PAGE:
Black Student in Texas 'Shamed' When School Officials Colored Hair - NBC New York
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Black Student in Texas 'Shamed' When School Officials Colored Hair

The district has said that the practice of using a marker "is not condoned by the district and does not align with appropriate measures for dress code violations"

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    Black Student 'Shamed' When School Officials Colored Hair

    A student's parents are suing Texas school administrators for coloring in a hair design on the black student's head. The student, 13, went to Berry Miller Junior High in April with the letter "M" shaved on his head. Three administrators told the student his haircut violated the school's dress code policy. They told him he could call his mother, receive a disciplinary action or color the design in with a marker. (Published Monday, Aug. 19, 2019)

    A student's parents are suing Texas school administrators for coloring in a hair design on the black student's head.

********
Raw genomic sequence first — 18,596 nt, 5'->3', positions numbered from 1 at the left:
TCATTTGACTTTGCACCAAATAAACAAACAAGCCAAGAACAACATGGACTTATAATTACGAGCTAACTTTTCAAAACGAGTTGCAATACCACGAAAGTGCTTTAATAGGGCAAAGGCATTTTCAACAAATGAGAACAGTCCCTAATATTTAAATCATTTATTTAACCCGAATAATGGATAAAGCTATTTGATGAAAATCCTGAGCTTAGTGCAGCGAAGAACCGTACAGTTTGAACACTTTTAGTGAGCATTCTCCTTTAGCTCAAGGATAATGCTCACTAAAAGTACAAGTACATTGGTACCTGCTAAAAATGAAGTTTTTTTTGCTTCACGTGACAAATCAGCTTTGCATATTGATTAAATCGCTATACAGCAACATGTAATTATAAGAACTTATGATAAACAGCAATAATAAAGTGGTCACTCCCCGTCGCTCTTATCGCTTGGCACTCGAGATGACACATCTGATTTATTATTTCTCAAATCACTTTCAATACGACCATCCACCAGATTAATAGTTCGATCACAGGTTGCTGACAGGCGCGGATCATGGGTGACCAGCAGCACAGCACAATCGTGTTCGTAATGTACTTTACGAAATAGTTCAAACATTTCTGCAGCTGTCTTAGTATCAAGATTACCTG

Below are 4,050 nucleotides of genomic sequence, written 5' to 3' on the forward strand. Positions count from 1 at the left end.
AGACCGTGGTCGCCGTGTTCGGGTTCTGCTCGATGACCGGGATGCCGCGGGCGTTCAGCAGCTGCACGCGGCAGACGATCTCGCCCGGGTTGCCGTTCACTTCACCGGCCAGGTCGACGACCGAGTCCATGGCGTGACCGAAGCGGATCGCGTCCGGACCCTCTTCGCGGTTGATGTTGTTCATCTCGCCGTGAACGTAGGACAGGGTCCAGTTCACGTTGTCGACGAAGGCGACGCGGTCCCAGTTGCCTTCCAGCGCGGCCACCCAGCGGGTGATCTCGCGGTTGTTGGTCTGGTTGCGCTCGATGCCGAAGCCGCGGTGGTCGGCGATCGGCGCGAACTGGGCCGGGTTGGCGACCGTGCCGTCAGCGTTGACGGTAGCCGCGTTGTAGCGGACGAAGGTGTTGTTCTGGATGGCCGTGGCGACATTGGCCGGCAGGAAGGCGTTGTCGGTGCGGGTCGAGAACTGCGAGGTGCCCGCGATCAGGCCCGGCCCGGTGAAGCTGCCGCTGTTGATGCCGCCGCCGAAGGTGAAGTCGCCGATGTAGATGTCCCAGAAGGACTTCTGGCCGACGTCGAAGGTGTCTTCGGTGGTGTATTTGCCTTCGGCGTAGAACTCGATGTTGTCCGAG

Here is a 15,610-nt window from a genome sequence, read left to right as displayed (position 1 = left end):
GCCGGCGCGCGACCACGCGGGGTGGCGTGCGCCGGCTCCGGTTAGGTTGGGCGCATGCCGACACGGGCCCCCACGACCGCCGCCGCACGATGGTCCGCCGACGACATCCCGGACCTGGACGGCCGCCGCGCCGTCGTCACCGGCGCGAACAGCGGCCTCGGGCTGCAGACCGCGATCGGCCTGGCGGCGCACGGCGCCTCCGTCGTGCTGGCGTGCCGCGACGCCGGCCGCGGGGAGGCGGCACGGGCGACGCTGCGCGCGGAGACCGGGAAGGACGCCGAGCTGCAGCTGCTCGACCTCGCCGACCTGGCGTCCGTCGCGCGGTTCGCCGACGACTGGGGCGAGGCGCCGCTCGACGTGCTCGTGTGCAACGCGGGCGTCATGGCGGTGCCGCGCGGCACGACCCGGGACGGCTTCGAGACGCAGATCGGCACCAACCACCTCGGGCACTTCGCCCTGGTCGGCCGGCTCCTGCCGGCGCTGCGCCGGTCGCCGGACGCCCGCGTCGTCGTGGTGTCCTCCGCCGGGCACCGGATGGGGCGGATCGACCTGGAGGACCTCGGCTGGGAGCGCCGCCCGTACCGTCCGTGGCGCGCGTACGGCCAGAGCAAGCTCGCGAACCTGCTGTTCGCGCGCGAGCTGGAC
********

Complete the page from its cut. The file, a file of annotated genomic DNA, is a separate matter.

The student, 13, went to Berry Miller Junior High in April with the letter "M" shaved on his head. Three administrators told the student his haircut violated the school's dress code policy. They told him he could call his mother, receive a disciplinary action or color the design in with a marker.

    A federal civil rights lawsuit filed Sunday said administrators laughed as they used a permanent marker to color the boy's scalp. The lawsuit noted that the boy was "immensely humiliated and shamed," adding that it took several days of scrubbing to take off the permanent marker.

    The lawsuit named the Pearland Independent School District, school Principal Tony Barcelona, discipline clerk Helen Day and teacher Jeanette Peterson as defendants, the family attorney's Randall Kallinen said.

    The lawsuit pointed out that Barcelona was an assistant principal at the time, but has since been promoted to head principal "despite significant media coverage and public outcry" over the incident, the Houston Chronicle reported.

    "After several attempts by the parents and their lawyer to resolve the issues with no response, the plaintiffs initiated this instant litigation for training and compensation," the lawsuit states.

    The district has not yet responded legally to the lawsuit. But at the time of the incident, the district said that an administrator "mishandled" the situation. The district said then in a statement that the practice of using a marker "is not condoned by the district and does not align with appropriate measures for dress code violations."

    The student's parents are seeking compensation and want district employees to receive training.